Does it pay?

When I was a kid, my parents would follow us around the house shutting off lights and mumbling something about money growing on trees. Now that I am a parent, I find myself in that same role. While I have no aspirations of finding that tree money grows on, I have started to wonder if:

  1. My panic at seeing all the lights on is warranted.
  2. Keeping all these lights running is really costing me that much money.
  3. Since I have replaced my burned out lights with CFL (compact fluorescents), is this taking the edge off?

I started crunching the numbers, and this is what i found.

Determining usage

In thinking about leaving lights running, I started thinking about several other things that run in my house. Servers, refrigerators, wall wart charges, and the like. Unfortunately, in order to test those devices, I need another piece of gear. For those technically oriented, I thought about rigging my meter so that I can put it in series with any of my gadgets, but I found that my meter does not read true RMS.
It turns out that the Kill A Watt EZ Electricity Usage Monitor does just this, but without the dangerous wiring. It’s on my wishlist , so if anyone decides to buy it for me, I promise to test everything in my house, and post the results for all to see.
The gist is, you plug your item into this gizmo, and it calculates how much power is used. This can easily be converted to dollars.

How the electric company figures your bill

The electric company pretty much has a gizmo just like this (but more rugged, and more thoroughly calibrated.) Your bill is based on killowatt hours. This is wattage used by an appliance multiplied by the time that wattage is used. For example:

  • A 100 watt bulb, running for ten hours, uses 100 watts x 10 hours / 1000w/kw = 1 killowatt-hour.
  • If you look at your electric bill, you will see that they tell you how much you pay per killowatt-hour. First Energy charges me 7.36 cents. So the cost to me to run that 100 watt bulb is 7.36 cents.

Okay, so that number doesn’t seem to warrant too much freaking out.

Checking out my house

I did a quick check on my house, to see what lights get left on most often. Those are: The living room, the kitchen, basement. Just to be fair, I gave decided to estimate the hours that the lights were on when no one was using them. That time was about two hours per day.
This is how it worked out:

RoomTotal WattageCost Per Month
Living Room100W + 100W + 60W = 260W260W * 2hours * 30days * .0736 = $1.15
Kitchen60W total60W * 2hours * 30days * .0736 = 26 cents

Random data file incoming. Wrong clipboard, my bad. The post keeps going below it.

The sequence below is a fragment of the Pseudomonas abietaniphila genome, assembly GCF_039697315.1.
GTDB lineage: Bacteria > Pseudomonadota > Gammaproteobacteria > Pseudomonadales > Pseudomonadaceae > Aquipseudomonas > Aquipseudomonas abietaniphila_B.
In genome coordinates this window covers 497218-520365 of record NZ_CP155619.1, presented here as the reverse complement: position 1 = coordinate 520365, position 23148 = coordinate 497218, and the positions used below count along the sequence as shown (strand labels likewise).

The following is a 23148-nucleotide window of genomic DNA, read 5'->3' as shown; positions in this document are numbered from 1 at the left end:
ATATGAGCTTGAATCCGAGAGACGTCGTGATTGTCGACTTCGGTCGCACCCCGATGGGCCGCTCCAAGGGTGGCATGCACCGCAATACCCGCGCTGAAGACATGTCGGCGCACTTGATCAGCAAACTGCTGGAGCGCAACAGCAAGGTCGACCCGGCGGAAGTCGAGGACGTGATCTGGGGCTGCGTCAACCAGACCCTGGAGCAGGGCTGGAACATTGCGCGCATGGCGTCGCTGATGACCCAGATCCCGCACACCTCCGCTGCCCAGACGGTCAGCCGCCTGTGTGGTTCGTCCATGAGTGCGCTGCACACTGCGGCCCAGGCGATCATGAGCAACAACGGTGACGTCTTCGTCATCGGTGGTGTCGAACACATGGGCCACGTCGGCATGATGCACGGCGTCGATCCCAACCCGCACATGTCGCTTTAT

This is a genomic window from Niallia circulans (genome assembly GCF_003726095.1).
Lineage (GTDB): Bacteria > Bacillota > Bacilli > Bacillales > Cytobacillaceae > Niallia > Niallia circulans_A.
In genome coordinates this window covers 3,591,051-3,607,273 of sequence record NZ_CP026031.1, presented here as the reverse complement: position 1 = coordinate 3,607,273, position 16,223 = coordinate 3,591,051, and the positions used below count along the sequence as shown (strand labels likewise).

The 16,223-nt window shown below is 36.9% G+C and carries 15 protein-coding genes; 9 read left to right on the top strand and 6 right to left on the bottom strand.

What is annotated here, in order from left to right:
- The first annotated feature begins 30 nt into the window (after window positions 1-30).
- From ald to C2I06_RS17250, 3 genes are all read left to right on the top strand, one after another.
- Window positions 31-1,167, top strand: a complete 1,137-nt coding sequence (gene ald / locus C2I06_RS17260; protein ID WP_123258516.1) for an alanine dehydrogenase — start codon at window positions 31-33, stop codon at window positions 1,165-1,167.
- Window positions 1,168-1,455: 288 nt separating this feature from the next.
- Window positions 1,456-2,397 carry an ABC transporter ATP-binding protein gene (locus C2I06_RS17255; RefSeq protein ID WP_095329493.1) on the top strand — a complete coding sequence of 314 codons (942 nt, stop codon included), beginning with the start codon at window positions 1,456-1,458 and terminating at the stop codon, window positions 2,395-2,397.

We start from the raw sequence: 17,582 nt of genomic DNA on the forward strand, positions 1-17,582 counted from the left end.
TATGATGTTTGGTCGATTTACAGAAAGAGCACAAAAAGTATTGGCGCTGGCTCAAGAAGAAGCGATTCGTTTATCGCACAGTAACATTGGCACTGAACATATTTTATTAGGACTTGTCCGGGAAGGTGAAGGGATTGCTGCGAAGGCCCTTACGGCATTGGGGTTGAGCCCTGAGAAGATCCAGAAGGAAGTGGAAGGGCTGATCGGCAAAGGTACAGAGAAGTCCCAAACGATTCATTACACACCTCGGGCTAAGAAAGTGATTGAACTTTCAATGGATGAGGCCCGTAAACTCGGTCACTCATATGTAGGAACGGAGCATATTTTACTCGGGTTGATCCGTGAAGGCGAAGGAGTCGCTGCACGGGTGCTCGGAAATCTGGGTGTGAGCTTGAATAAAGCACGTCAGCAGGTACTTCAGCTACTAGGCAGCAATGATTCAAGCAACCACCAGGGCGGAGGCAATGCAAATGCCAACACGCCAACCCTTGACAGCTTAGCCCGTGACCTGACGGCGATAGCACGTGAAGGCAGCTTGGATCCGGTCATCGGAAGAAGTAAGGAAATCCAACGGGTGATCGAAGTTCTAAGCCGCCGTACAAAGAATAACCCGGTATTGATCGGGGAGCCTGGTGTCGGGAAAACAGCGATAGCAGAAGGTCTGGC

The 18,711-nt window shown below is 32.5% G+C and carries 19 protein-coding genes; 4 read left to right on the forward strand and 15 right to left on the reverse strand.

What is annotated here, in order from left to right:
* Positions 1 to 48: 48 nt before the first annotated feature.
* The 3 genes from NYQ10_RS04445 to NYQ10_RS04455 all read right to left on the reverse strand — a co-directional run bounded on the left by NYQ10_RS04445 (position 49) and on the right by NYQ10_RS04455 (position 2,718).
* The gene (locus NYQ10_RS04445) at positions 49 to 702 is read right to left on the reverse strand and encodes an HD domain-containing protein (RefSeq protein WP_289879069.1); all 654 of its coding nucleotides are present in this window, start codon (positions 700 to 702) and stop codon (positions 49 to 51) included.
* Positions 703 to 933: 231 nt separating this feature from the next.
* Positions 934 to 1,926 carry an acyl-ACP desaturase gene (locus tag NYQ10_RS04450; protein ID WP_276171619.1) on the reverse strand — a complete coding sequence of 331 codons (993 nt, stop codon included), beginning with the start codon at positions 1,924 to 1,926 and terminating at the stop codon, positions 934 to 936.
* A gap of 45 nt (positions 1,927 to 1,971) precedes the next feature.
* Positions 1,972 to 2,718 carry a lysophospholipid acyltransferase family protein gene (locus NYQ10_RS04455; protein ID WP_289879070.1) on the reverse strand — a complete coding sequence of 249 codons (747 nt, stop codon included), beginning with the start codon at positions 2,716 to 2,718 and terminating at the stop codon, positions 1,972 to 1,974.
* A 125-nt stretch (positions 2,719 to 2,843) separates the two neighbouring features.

Basement (all CFL)42w + 42w + 20w = 104w104w * 2hours * 30days * .0736 = 46 cents

So, this tells me that if I fret and run around the house turning off lights, I stand to save less than two bucks. If I relax about the lights, I get to settle down a bit, and it only costs me two bucks.

Replacing my lights with CFLs

Compact Flourescent Lights are dropping in price every day. Now, whenever a bulb burns out, I replace it with a CFL. I decided to do a little calculating to see how much this transition saved me over the course of a month.

My house is small. We only have about three rooms being lit at once, and then, only for an average of about 5 hours per day. That number will rise in the winter, but not much. So, let’s see how much it costs me to light my house, assuming those numbers, as opposed to incandescent lighting.

The trick with CFLs is they give you two wattage ratings. One, the wattage rating for the power they use, and the other, the equivalent incandescent wattage. In each room, we have two 26 watt bulbs (100 incandescent watts each) and one 15 watt (60 incandescent watts) bulb. This gives me 260 incandescent watts for the cost of 67 watts.

So, here’s how much it costs to light my house either way, assuming 3 rooms, 260 incandescent watts, 5 hours/day, and 30 days:

LightingKillowat-hours / monthCost/Month
Incandescent3 * 260W * 5hours * 30days = 117kwH$8.61
CFL3 * 67w * 5hours * 30 days = 30.15kwH2.21

So, the total savings for each month is $6.41.

Now, if you are in a similar situation, but have not made the transition to CFL yet, you can assume the lights will cost you about $3.20 each. In this case, each month, the cost of two bulbs will be saved. So, in my case, I recouped the cost of the bulbs in five months.

Is it worth it?

From what I understand, all bulbs will be switching to CFL soon, so we will not have a choice. But yes, it seems to be worth it. In order to get an equivalent light, you spend about a quarter of the cost in electricity.

As for shutting off every light in the house as and following people around to do so, no, it’s not worth it. Now that the usage has dropped by three fourths, it is really not worth it.

Now, my electric bill is still about $100 dollars a month. This might justify me buying the Kill A Watt EZ Electricity Usage Monitor to track down the culprit, but at this point, it’s not a good idea for me to be spending money. I have a suspicion it’s the cable box, the tivo, the tv, or some major appliance.
So, remember that wish list , and if I get one, I promise to teach you all how to find what is killing your electric bill.